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Stomping out fire ants

by Stephanie Suesan Smith on June 27, 2010

When I speak as a Master Gardener, I get more questions on fire ants than any other topic.  Red imported fire ants (Solenopsis invicta Buren) are loathed in the Southern parts of the United States.  These ants came into the US from South America in soil used as ship’s ballast in the 1930s.  Since then, they have spread like wildfire and show no signs of slowing down.

Fire ants are a very aggressive species that stings when the nest is disturbed.  The stings hurt like fire.  Some people are allergic to the venom and will die from one sting.  Most people, however, just hurt.

Fire Ant

photo by Bart Drees/Texas Agrilife Extension

In addition, fire ants are serious predators and have contributed to the decline of native species of ants, ground nesting birds, small mammals, and other animals.  They will even cover deer fawns and sting them to death.  The ants are attracted to electrical equipment and will chew through the insulation to the wires, resulting in shorts or even fires.  They also chew through water lines to get to the water.  It is estimated that fire ants cost Texas 1.2 billion dollars annually in damaged or destroyed equipment, killed livestock and native species, medical bills, and other things.  That is a lot of money!

Unfortunately, fire ants are hard to get rid of because they nest underground, where chemical controls have a hard time reaching them.  They also reproduce like mad and spawn new colonies of ants frequently.  If you have one mound today, you will have three in a couple of weeks.  Fire ants will probably inherit the earth, along with cockroaches, when humans have disappeared.

In the mean time, there are things you can do to rid your yard of these pests, if only temporarily.  We call it the Texas Two Step.  Fire ant workers go out and forage, then bring food back to the colony to feed the queen and babies.  The queen is deep in the colony and is protected by some pretty aggressive bouncers, so reaching her directly is hard.  However, you can spread broadcast bait in your yard and let the worker ants bring that back to the colony.  The queen eats it and it renders her sterile or kills her, depending on the bait.  In six to eight weeks, when all the workers have gotten old and died, the colony disappears.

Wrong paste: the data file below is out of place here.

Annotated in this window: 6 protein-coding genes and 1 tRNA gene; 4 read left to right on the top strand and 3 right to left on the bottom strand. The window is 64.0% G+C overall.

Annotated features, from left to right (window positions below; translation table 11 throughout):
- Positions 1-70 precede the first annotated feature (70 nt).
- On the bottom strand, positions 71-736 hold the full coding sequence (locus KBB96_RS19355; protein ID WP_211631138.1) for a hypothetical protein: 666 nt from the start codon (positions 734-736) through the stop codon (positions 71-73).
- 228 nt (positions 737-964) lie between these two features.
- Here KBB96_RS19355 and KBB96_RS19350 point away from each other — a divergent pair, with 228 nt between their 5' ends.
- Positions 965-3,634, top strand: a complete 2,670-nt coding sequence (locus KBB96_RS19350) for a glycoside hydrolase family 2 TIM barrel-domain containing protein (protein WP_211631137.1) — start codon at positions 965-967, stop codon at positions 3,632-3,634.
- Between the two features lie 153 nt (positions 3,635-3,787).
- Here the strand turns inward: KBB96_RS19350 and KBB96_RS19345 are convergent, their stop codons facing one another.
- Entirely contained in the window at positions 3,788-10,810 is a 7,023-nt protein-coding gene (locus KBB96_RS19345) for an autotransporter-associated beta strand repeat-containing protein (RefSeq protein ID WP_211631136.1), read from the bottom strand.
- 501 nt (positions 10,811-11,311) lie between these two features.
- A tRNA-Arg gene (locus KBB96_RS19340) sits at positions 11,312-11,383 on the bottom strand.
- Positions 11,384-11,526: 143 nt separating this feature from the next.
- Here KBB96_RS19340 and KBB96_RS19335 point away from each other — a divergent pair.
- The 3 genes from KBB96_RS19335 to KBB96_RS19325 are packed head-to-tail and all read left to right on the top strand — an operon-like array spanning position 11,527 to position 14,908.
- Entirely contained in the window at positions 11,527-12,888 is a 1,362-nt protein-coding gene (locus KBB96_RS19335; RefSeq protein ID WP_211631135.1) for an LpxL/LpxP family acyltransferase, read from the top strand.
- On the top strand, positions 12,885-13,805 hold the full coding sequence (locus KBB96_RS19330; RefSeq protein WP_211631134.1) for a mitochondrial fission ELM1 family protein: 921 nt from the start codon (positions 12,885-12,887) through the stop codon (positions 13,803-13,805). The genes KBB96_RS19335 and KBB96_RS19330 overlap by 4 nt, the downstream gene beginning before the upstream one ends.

Fire Ant Mound

photo by Bart Drees/Texas Agrilife Extension

Now, if you have a mound where it just has to go NOW, such as in your septic tank wiring, or by the mailbox, you can use a drench or powder directly on the mound.  This is more labor intensive and expensive, so isn’t practical if you have a lot of mounds.  It works very well on a few that just have to be gone yesterday.

People worry a lot about the environmental impact of pesticides, with good reason.  There are all sorts of stories of things you can put on a mound to kill it:  club soda, boiling water, and various other substances.  The scientists at the Texas Imported Fire Ant Research and Management Project have tried everything you can think of, and none of it works.  At best, the mound just moves over a few feet.  At worst, you waste time and money and risk getting stung.

Broadcast bait is fairly safe unless something eats a lot of it.  When spread correctly, it is put down at such a low rate that a bird, pet or child would have a hard time eating enough to make themselves sick.  Using a hand cranked fertilizer spreader, simply walk across your yard, cranking the spreader. Continue walking across the yard at a modest speed until you have covered the whole yard once.  That is it.  During the heat of the summer, put it out in the afternoon so it is fresh when the ants come out to forage at dusk.  When it is cooler, in the fall or spring, put it out in the morning so they get it as they are out foraging that day.  Drench or dust the mounds that are an urgent hazard.  Wait eight weeks and watch the mounds disappear.

You will have to repeat the treatment every year as the ants are bad about colonizing unused territory, but this should help you enjoy the outdoors this summer without dodging ants.  Make sure you follow the label directions, and enjoy stomping out ants with the Texas two step.
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{ 3 comments… read them below or add one }

Wendy July 11, 2010 at 6:43 pm

We went through a rough battle with fire ants just a few weeks ago. One of our dogs got bit several times so, that meant war.

I can’t use wide spread bait because of the dogs, neighbors cats, chipmunks, rabbits.. roam the yard. Our ant colony happened to be right next to the street so I could keep our dogs off of it with just keeping them on a short tie out when in that part of the yard.

I have tried almost everything there ever was for killing these mean hearted lil ants. So, this time I used diatomaceous earth. It is not a fast solution but, after 2 weeks, they are gone. It also involved me digging into the colony in a few places & making sure there was no water they could get to in the immediate area.

We live right next to a few hundred acres of desolate desert. The colonies are huge and wide spread. I just don’t understand why they can’t stay 30 feet over where no one would bother them.
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Fire Repair Service August 3, 2011 at 9:05 pm

why don’t you just let them live??

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Stephanie Suesan Smith August 4, 2011 at 6:51 am

You don’t have fire ants where you are, do you? They are called that because they sting you and it hurts like fire. Lots of people are allergic to them and die from the stings. They damage lawn mowers, eat electrical wiring, destroy the nests of ground dwelling birds and small mammals, and are generally a menace. That is why we don’t just let them live.

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